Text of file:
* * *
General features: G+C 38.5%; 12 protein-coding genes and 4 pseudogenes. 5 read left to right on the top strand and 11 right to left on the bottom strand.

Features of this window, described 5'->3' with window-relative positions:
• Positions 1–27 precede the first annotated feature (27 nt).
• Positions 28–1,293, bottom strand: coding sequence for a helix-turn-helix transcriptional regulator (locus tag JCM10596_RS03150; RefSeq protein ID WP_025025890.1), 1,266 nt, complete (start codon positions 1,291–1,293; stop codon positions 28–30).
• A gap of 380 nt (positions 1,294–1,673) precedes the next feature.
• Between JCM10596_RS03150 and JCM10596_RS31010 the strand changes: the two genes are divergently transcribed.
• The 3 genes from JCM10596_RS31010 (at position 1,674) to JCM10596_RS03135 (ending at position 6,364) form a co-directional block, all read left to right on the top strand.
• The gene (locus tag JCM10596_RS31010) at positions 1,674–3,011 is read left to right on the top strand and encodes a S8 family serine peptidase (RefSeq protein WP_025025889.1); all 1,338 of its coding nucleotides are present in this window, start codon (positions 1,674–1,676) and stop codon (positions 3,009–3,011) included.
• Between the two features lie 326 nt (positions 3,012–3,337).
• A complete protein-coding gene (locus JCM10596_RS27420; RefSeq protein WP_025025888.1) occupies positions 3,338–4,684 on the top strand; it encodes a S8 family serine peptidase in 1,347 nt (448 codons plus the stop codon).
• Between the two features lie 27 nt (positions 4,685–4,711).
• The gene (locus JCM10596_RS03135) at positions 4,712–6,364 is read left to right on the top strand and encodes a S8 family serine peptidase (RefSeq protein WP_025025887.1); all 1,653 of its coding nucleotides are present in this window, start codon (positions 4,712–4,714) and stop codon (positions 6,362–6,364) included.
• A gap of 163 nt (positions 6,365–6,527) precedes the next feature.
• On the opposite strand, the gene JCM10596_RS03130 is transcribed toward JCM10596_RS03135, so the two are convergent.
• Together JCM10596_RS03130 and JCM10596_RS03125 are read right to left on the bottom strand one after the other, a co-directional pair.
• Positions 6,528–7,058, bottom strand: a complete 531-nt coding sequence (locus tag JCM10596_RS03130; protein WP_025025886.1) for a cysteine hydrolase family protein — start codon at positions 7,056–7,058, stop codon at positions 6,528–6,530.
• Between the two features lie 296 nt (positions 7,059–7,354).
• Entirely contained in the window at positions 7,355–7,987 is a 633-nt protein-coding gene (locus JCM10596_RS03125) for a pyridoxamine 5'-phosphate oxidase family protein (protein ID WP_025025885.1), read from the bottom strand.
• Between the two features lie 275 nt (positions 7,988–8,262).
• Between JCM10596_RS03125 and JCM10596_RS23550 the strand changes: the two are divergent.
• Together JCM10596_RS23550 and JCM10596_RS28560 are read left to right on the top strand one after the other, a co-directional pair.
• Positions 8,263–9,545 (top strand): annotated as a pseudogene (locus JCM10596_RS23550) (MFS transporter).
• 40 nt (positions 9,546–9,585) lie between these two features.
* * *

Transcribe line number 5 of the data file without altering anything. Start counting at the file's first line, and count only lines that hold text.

• A gap of 380 nt (positions 1,294–1,673) precedes the next feature.